- Mar 12, 2019
- 2 min read
The Street Art of Thessaloniki, Greece
Updated: Mar 13, 2019
I wasn't prepared for the quantity and quality of all the amazing street art that I saw in Thessaloniki so I just kept shooting pictures. The ones posted here are just a sample of what you would see walking the streets. For better of worse, Thessaloniki is covered in graffiti. Among the graffiti vandals, you will find true expressions of street artists, some at the peak of their craft. There is a lot of anger that is being expressed, and some of the images portrayed by street artists are very dark.
The above first image is possibly one of my favorites. Although dark I love how the artist works with the architecture of the building to make his statement. The second image makes stunning use of a dilapidated structure in a run-down area of the city and uses bold colors in strong opposition to monochromatic framing.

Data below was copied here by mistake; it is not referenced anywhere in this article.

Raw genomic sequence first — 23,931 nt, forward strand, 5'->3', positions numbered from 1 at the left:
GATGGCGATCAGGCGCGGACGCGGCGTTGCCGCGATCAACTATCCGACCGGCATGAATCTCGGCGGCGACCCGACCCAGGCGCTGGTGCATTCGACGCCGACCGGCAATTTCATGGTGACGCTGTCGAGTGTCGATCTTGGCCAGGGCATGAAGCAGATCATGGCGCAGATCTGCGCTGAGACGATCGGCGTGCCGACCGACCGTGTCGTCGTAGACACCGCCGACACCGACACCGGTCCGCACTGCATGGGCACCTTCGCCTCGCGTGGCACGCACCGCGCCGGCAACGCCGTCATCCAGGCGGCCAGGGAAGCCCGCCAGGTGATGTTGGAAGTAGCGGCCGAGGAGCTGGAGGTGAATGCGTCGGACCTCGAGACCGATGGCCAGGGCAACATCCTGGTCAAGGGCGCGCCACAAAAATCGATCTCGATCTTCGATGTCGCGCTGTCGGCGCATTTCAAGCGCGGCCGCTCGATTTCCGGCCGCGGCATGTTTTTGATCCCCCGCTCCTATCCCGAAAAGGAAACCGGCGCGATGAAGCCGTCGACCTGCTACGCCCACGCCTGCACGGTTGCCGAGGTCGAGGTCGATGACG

The scale of street art in Thessaloniki varies immensely. I stopped in my tracks when I looked over my shoulder and was captivated by the large image. Wow. The stencil in the second anti-nazi image (text imploring us to "banish nazis") can be found in several locations in the city, the artist making copious use of the statement.
These are probably the same artist (WAPS) at work. I've seen the scrunched tin can in more than one location and I really like the depth and shading provided by the black and white rendering.
These are great examples of street art hiding in plain sight. You could easily walk right past them without even noticing them. But wait...
I just love this piece.
A projectile hurtling into what look like Scrabble letters that spell out "NORMALITY HAS TO DIE" and at the bottom...not sure but there are wisps that lead up to the fan above the piece.
The whimsy of the milk carton in the ruins of this building is striking. "Time of Milk" probably meaning to say "Milk Time" but the Greek grammar doesn't quite translate. And later on someone clearly got very upset with FIFA.
Both of these work really well with their physical context. I was particularly impressed with the profile image and the way the artist uses the streetlight in the piece to cast light onto the face in the profile. Bravo Thessaloniki!